Joanna Commander, of Glen Head, who was the Sea Cliff/Glen Head Herald Gazette’s first-ever Person of the Year in 2017, has been inducted into the Nassau County High School Sports Hall of Fame. Commander’s decades of excellence as a teacher, coach and athletic director made her the ideal candidate for its 2020 class, Hall of Fame officials said.
“I feel very blessed,” Commander said. “I feel very acknowledged . . . I love what I do, and to be acknowledged by your peers is just a very, very special thing, so I’m very appreciative of the honor.”
Commander, 72, who lives in Glen Head with her wife, Rosemarie Cartagine, said she pursued a teaching career in health and phys. ed. because she grew up when girls had few chances to succeed in sports. She loved playing any sports she could growing up, especially basketball, softball and field hockey. She was quite good at them, she said, noting her older brother always chose her first for neighborhood pickup games in their native West Hempstead. She also played basketball at Nassau Community College and Southern Connecticut State University, and these day is focused on her golf game. Her goal as a coach and athletic director, she said, was to give the next generations of female athletes the opportunity to feel a sense of belonging and camaraderie through sports.
Dominick Vulpis, assistant executive director of Section VIII Athletics and a member of the Hall of Fame committee, said Commander mentored him when he became the East Rockaway School District athletic director in 1995. At the time, she was director of health, phys. ed. and athletics in the neighboring Lynbrook School District, and he said he admired her dedication to students.
“Throughout the years, what you learned about Joanna was she’s a woman of convictions,” Vulpis said. “She‘s very even-keeled, she’s very objective in her thinking . . . She was always wanting to give to anybody out there who was willing to take, but the biggest thing was it was always about the kids.”
North Shore School District Superintendent Dr. Peter Giarrizzo said Commander’s passion for helping student-athletes was apparent during the three years when he worked with her when she was a North Shore Board of Education trustee. Commander cared as deeply about the physical and emotional well-being of students as she did about athletic success, he said.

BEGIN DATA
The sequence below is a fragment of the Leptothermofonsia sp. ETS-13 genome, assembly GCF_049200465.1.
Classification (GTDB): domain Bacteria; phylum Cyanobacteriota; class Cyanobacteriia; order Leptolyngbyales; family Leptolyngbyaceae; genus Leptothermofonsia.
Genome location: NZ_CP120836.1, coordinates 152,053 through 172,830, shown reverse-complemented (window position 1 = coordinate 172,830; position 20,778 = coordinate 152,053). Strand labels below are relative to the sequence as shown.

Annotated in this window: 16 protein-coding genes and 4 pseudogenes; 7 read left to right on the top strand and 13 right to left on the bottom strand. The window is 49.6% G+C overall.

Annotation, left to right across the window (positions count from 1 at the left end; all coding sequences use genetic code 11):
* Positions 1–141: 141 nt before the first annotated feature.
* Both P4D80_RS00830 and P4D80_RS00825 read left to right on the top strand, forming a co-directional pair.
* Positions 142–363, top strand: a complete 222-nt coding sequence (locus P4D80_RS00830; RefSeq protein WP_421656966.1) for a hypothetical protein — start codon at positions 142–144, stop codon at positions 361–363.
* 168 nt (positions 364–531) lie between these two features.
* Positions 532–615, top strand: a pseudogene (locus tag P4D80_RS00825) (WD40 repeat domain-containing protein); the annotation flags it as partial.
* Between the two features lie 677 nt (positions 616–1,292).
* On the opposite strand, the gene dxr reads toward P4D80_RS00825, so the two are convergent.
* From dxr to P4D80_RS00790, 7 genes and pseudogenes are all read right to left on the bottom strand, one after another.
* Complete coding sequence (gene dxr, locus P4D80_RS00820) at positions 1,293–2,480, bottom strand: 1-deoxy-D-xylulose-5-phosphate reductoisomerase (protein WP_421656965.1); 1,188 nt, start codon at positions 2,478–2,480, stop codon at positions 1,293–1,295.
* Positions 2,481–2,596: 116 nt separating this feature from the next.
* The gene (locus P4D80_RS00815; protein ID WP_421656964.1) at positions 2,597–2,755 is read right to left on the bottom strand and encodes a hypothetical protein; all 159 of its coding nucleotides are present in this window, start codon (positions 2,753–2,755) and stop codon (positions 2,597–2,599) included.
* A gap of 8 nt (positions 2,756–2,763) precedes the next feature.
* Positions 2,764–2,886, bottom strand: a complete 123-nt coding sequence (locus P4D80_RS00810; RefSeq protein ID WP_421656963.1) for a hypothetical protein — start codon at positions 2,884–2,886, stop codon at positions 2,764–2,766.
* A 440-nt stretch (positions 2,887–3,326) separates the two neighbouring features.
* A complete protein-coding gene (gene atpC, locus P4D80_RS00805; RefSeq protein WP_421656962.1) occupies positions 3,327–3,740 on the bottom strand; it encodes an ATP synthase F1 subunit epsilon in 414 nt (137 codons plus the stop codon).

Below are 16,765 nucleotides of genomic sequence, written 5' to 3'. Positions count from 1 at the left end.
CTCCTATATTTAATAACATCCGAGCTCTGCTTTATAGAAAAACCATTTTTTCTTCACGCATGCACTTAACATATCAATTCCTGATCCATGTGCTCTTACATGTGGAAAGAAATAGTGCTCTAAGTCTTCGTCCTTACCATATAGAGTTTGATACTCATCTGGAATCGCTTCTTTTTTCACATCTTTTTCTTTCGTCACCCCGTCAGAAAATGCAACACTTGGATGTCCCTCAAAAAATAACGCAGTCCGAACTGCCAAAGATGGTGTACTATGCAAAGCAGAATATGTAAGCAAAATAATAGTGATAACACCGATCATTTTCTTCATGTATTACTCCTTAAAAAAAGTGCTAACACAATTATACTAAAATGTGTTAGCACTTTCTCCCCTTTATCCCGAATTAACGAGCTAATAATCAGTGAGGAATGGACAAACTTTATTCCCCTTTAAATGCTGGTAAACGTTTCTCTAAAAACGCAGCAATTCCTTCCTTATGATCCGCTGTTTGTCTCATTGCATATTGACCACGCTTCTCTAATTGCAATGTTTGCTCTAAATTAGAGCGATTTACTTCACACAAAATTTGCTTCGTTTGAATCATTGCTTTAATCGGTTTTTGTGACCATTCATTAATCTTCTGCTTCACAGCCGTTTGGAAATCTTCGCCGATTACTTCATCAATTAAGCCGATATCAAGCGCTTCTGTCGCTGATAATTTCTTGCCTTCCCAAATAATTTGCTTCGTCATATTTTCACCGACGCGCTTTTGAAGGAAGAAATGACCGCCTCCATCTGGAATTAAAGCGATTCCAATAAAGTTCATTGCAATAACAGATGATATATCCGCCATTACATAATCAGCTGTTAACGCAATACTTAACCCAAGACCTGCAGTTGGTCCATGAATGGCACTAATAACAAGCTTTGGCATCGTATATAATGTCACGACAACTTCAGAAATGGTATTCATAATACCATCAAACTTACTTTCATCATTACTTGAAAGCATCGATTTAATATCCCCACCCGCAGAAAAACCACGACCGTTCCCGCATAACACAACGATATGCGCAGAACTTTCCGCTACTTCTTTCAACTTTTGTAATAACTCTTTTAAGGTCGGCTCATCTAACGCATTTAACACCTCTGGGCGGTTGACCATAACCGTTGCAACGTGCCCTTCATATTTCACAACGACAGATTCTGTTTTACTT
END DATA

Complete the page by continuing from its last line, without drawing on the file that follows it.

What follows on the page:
“Joanna is not just about the athletics side of athletics,” Giarrizzo said. “Joanna always lives and breathes this notion of wellness and the role that athletics plays in that.”
One of the most significant aspects of Commander’s storied career was her rise to prominence in a male-dominated field. When Commander became Elmont Memorial High School’s athletic director in 1976, she was one of only four female athletic directors in Nassau County.
Mira Martincich, the former Roslyn School District director of phys. ed. and athletics and a fellow Hall of Famer, has known Commander for more than 30 years. In that time, she said, Commander has advocated for and mentored many female athletes and administrators.
Vulpis said Commander’s success helped pave the way for future female athletic administrators.
“Her voice was firm, honest and supported with research and professional knowledge,” Mirantich said. “You could not question her intelligence, passion and fervor. It was backed up by her selfless donation of thousands of hours of service, her deep belief in fairness and her commitment towards doing what was best for kids. When Joanna speaks, people listen.”
“She’s living proof that you can rise to the top just through hard work, good intellect, good instincts and putting kids first,” Giarrizzo said.
There is more to athletics than winning, Commander said. Sports help children understand relationship building, communication and goal setting in a group. When she attended her Elmont Memorial High School Hall of Fame induction ceremony last year, she reunited with a number of former students, who told her athletics taught them many of their most important life lessons.
“I hope that I would have provided some blueprint for them to be successful in their lives,” Commander said, “to know what it means to be successful, to know what it means to be a part of a team and working toward a common goal. I hope that’s what my legacy is.”